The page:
Life, liberty and the pursuit of happiness

An influential 1955 book, "Protestant, Catholic, Jew" by Will Herberg, identified the American Way of Life as the "common religion" of American society:
The American Way of life is individualistic, dynamic, pragmatic. It affirms the supreme value and dignity of the individual; it stresses incessant activity on his part, for he is never to rest but is always to be striving to "get ahead"; it defines an ethic of self-reliance, merit, and character, and judges by achievement: "deeds, not creeds" are what count. The "American Way of Life" is humanitarian, "forward-looking", optimistic. Americans are easily the most generous and philanthropic people in the world, in terms of their ready and unstinting response to suffering anywhere on the globe. The American believes in progress, in self-improvement, and quite fanatically in education. But above all, the American is idealistic. Americans cannot go on making money or achieving worldly success simply on its own merits; such "materialistic" things must, in the American mind, be justified in "higher" terms, in terms of "service" or "stewardship" or "general welfare"... And because they are so idealistic, Americans tend to be moralistic; they are inclined to see all issues as plain and simple, black and white, issues of morality.
As Ralph C. Wood (Flannery O'Connor and the Christ-haunted South), later noted "the first half of Herberg's statement still holds true nearly half a century after he first formulated it," even though "Herberg's latter claims have been severely if not completely undermined... materialism no longer needs to be justified in high-sounding terms."

This is why, I beset you, my Wulfshead fellow drinking buddies my Wulfshead healthy drinking buddies, the time has come to join HAARM in the ongoing fight in the defense of the Health care industry American dream and the pursuit of corporate profiteering happiness.

Eternal vigilance is the price of liberty:


  1. Now, having had three glasses of a good Pacharan (and it’s still early in the evening) I’m ready to go........ Watch it!

    That quote, at the top, really captures something, a truth regarding how we look at ourselves. Or where that truth has gradually morphed from. And in 1955 (even though we were all, or mostly, half mad then) it even still had some truth. Or seemed to.

    Though those of us who were around then may remember such unsettling, unbecoming matters as the Cold War, Jim Crow, quotas on Jews, McCarthyism, gay bashing, women with PhDs working as typists, the wail of much protest art such as jazz, Beat poetry, etc.

    But true enough, Ronald Reagan unloosed the flood gates later on. And Capitalism no longer remained timid or self-conscious. Greed became openly good.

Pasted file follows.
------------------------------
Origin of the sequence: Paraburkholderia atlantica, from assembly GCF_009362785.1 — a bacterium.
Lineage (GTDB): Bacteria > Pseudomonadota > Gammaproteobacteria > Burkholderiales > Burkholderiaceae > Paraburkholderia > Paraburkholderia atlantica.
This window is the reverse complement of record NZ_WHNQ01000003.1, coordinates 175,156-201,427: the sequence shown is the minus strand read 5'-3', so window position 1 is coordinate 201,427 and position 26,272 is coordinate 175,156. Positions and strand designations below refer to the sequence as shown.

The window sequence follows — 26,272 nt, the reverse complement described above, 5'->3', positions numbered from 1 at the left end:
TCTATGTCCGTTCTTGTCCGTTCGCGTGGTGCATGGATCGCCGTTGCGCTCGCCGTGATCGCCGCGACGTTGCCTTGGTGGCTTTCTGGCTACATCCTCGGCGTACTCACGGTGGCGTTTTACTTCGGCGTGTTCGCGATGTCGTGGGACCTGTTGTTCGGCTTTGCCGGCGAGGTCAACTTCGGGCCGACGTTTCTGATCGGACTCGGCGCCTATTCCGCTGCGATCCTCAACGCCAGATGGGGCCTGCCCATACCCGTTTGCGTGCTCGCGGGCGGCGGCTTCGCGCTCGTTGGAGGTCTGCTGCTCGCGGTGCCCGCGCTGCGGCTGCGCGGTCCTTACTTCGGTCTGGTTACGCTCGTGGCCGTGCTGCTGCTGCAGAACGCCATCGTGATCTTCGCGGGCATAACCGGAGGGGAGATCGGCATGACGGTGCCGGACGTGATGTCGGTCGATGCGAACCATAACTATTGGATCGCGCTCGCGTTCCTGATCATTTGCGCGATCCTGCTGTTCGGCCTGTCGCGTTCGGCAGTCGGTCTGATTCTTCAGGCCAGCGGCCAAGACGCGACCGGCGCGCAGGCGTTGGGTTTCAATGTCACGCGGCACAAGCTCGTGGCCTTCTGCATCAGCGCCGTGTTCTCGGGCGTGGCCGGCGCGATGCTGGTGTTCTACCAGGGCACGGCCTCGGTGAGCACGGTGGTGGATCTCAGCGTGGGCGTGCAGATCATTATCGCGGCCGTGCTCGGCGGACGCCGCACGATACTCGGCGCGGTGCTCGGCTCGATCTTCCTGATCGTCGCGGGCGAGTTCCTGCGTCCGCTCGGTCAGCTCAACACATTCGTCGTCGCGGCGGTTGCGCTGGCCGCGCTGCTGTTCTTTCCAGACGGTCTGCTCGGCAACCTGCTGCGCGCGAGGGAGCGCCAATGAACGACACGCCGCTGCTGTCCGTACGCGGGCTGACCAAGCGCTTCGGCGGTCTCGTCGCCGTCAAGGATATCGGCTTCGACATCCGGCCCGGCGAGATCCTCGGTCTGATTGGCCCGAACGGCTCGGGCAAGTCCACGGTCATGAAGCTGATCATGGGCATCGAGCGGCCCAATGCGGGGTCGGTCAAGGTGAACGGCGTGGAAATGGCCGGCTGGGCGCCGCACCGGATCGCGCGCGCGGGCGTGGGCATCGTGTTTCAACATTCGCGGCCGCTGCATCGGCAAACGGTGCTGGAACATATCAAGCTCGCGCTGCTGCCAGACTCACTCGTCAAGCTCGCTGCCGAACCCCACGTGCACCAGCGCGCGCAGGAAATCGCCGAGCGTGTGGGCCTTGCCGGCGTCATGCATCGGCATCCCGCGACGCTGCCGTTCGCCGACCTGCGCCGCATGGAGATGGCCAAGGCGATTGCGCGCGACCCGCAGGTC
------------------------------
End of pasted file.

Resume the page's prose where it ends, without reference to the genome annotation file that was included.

I may only be revealing my ignorance here, but nowhere else in the world, it seems to me, has Capitalism been as triumphant as it is here. Why, even a simple sense of the “public commons” risks the “Socialism” brand, with all its Stalinist connotations. Nor, need I add, are we even particularly honest with ourselves. That may be perhaps why it is so easy to unite the American MSM’s vision of ourselves with what we actually think of ourselves. The MSM outlines our fantasies and lies. Our mythology and cultural definitions of ourselves. When Sarah Palin says she can see Russia across the waters from her native Alaska she is saying if for us all. That’s pretty much how we see the rest of the world: as a foreign figment taking up a distant place meaning whatever we want it to mean. One thing for sure, though, it isn’t hallowed like our own America. Strange people dwell there. Probably not civilized.

    Generalizing now, how many of us think of Americans as actually living in the comfortable upper middle-class houses we routinely see on our advertising? How many of us relate with the upper middle-class family group prancing about, broadly smiling, in a pleasant sunny yard with a dog, a toddler, and a bright new shiny car parked on the driveway? Seeing this night after night do many of us conceive of our country as appearing any other way? Isn’t this the bright shining “city on a hill” we all perceive? Or wish to perceive?

    Our current mythology may have been defined in the fifties. While Europe was experimenting with genuine Socialism in order to lay a social safety net we were off and running on a national splurge. We were the country, after all, with giant cars sporting giant fins. Gas was fifteen or twenty cents a gallon. We needed big cars to cross those desert wastes or the broad midwestern flatlands. We were on top of the world then. The Europeans were extracting themselves from the rubble we had saved them from. A whole new generation of middle-class kids didn’t even know what a Nazi appeared like except from the movies. We were always the heroes. And we had a golf player president who believed what is good for General Motors is good for the country. Never mind all those blacks, the poor, the sufferings of minorities, including women (a minority?), when the country was doing so well. They didn’t really count. Most of us were doing good.

    Through the fog we see all around us it’s hard to tell what the truth is. Are Americans, as a whole, more realistic than the Americans the GOPers portray? Do they, the American people, believe the “public option” is actually Socialism? Will they kill it in order to spite their faces? Even though it actually makes life worse for themselves? An ideology? A vision of ourselves?

    Let’s not forget, there are places in the world where the working-class sees itself as a working-class. With its own class interests. Is ours the only country where everyone sees himself as “middle-class,” including janitors and cab drivers? And what would Bill Gates call himself? Probably..... Middleclass.

  2. And furthermore......

    No, no, no, don't worry. But it does feel good to drink.